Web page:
U.S. restaurants turn to wines for sustenance

LOS ANGELES/NEW YORK (Reuters) - Morton’s, an expense account steakhouse, and California Pizza Kitchen, an upscale U.S. pizza chain, are going against the grain with their wine strategies in a bid to reap revenue from the vine.

Morton's Restaurant Group Inc MRT.N is taking advantage of the wine glut and auctions to restock its cellars, even as most white tablecloth restaurants cut their own stocks to preserve cash.

California Pizza Kitchen Inc CPKI.O is taking its wine menu upscale as wine sales at bars and restaurants decline.

“We estimate that alcohol sales will fall (4.9 percent) to $83.8 billion in restaurants, bars and other on-premise establishments in 2009,” said David Henkes, a vice president at food service research consulting firm Technomic.

For wine, he expects U.S. sales to fall to $10.2 billion in 2009 from $11.8 billion in 2008.

Overall sales at Morton’s steakhouses have to some degree mirrored those trends as businesses slash expense accounts for executives and the restaurants’ typically well-heeled customers cut back on eating out.

A Morton’s diner, who once looked for wines well above the $100 mark, such as Screaming Eagle, Colgin Cellars or Harlan, is now more likely to seek $70 to $80 wines, said Tylor Field, Morton’s vice president of wine and spirits. And more customers are ordering wine by the glass rather than the bottle.

Morton’s, which has at least 200 items on wine lists in all its restaurants and 500 in major markets such as San Francisco, New York and Chicago, has been able to take advantage of the world-wide wine glut.

“Now, a lot of wineries are dealing in bulk juice,” said Field.


Morton’s has teamed up with California vintner Charles Krug to offer a Cabernet Sauvignon, Krug 1881, by the glass for about $13. It has had similar deals with other top name California wineries such as Gundlach Bundschu.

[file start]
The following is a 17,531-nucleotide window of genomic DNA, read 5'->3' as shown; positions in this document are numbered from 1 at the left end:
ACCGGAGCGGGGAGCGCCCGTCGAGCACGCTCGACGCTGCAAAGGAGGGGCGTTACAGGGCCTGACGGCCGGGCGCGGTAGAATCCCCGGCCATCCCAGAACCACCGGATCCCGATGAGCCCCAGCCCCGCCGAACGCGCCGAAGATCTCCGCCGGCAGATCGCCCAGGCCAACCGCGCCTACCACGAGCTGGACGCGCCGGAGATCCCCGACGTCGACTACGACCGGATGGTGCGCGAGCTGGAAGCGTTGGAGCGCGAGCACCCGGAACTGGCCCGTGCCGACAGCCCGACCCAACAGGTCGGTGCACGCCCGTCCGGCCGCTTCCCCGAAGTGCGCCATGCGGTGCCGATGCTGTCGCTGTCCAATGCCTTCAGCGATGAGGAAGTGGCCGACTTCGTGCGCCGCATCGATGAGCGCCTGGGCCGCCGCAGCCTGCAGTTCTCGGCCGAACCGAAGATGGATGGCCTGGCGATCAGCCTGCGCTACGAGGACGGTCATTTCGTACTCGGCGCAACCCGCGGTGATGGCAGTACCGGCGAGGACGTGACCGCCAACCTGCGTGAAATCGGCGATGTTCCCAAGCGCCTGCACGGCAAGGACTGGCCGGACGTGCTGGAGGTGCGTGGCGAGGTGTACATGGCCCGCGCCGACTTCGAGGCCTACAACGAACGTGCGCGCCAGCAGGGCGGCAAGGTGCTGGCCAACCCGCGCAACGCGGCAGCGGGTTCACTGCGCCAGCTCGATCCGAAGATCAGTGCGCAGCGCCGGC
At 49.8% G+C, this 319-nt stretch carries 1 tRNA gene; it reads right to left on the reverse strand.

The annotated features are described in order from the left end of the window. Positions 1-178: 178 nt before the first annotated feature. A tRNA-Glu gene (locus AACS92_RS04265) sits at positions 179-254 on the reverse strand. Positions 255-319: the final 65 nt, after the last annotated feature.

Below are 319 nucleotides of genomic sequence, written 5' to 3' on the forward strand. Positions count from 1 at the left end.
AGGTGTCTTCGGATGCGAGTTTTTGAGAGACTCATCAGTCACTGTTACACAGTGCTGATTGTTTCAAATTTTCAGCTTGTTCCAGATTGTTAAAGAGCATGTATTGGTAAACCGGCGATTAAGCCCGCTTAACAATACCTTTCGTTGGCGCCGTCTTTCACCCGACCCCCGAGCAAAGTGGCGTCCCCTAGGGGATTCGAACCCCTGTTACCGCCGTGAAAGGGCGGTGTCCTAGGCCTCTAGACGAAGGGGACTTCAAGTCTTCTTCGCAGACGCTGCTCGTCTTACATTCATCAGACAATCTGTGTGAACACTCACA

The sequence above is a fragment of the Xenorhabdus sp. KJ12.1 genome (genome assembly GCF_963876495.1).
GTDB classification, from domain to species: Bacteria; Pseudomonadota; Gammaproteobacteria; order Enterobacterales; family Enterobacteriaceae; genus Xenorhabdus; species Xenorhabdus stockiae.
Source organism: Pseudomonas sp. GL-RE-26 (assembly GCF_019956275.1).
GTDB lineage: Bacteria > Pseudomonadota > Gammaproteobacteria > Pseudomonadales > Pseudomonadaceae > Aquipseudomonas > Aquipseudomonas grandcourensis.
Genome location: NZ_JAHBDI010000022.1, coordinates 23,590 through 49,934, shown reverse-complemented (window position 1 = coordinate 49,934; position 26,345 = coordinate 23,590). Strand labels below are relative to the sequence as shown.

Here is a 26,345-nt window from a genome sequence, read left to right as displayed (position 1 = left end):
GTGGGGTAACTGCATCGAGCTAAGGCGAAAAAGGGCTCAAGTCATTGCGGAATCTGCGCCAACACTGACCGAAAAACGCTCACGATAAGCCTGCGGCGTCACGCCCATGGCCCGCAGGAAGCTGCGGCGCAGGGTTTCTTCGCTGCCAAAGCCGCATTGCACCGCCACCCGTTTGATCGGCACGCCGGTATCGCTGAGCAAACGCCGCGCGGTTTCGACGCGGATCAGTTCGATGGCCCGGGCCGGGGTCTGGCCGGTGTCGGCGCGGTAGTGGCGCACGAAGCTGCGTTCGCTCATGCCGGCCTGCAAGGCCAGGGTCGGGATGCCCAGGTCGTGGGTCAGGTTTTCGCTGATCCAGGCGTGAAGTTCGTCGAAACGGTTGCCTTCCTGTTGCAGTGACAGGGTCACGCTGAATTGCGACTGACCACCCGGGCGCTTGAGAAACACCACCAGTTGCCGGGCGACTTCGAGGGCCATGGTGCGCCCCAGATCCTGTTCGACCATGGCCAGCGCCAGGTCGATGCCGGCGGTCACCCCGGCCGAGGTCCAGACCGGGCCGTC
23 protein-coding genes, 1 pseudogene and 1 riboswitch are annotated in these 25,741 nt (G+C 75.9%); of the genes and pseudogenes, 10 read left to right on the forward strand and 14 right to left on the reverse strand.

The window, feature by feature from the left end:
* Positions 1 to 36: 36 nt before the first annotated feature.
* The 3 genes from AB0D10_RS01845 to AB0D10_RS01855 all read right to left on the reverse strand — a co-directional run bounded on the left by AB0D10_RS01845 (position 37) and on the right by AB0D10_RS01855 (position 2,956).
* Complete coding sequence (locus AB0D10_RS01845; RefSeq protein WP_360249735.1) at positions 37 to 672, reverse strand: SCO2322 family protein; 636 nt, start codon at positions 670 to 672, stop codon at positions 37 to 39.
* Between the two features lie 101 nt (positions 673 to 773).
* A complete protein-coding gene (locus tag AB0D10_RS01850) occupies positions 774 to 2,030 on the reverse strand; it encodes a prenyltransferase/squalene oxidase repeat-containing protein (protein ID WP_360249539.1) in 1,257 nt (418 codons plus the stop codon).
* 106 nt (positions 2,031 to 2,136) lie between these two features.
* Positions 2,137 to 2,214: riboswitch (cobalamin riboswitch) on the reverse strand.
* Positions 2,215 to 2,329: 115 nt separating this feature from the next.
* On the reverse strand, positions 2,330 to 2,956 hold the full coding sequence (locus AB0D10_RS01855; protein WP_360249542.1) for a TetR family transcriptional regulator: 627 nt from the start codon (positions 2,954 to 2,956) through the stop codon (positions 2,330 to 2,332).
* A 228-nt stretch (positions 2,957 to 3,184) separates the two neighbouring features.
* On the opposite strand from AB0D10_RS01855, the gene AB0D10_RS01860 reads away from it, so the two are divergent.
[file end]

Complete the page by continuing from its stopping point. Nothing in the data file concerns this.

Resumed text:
Morton’s prices for wine by the glass run from $8.50 to around $25, he said, adding: “Most people love what’s in the middle.”

He has also been able to mine the wine auction market, which has recovered from its lows of January, but remains well down from its highs of May 2008, as measured by the Liv-Ex 100 Fine Wine Index.

In the past year, at least two iconic New York restaurants -- Le Cirque and the 21 Club -- have trimmed their wine holdings through auctions. And in Paris, La Tour d’Argent, the landmark restaurant that dates back to 1582, is cleaning out its 450,000 bottle wine cellar in an auction in December.

While Morton’s diners may be trading down, those at CPK seem to be trading up.

The pizza seller introduced several Napa and Sonoma wines from high quality vintners such as Cakebread, La Crema and Stag’s Leap, offered by the glass, as well as by the bottle.

It had been getting its highest percentage of wine by the glass sales in the $7.50 range, but the new wine program is convincing some diners to splurge.

“We are selling a lot of La Crema and that’s at $11.50 a glass,” co-Chief Executive Rick Rosenfield said, adding the program has increased wine sales and the average price of wines sold.

“People are trading up. It’s having the effect we were hoping it would have,” Rosenfield said.

CPK chose wines that allowed it to return “to our roots of really focusing on wines that people know that are really terrific,” he said, adding that the restaurant was also considering having a private label wine, something akin to Morton’s Krug 1881.

Reporting by Lisa Baertlein in Los Angeles and Leslie Gevirtz in New York; editing by Andre Grenon